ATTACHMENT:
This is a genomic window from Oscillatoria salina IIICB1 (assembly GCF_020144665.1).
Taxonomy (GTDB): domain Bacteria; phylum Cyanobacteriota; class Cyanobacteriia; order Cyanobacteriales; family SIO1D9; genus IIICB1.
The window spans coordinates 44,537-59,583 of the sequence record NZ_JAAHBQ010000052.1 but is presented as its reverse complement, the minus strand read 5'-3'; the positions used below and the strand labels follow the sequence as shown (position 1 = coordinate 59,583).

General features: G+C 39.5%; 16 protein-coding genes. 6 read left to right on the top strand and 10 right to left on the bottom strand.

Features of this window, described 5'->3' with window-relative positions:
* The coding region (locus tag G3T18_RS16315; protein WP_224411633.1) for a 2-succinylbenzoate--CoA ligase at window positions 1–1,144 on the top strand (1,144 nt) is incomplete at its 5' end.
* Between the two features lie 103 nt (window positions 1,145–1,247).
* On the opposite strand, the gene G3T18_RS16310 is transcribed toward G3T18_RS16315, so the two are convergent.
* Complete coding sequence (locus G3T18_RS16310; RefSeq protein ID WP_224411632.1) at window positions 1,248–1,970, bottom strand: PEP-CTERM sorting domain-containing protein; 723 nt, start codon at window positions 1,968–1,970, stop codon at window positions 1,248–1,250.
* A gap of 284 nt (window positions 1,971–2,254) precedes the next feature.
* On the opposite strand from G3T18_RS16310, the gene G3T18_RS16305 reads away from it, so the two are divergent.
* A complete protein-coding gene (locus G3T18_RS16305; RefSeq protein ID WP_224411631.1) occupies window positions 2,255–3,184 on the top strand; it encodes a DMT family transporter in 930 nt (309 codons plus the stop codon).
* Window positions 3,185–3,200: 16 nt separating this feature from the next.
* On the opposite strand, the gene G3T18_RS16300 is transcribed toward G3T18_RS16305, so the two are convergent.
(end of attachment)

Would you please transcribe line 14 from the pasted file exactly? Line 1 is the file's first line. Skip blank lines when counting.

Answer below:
* On the opposite strand, the gene G3T18_RS16300 is transcribed toward G3T18_RS16305, so the two are convergent.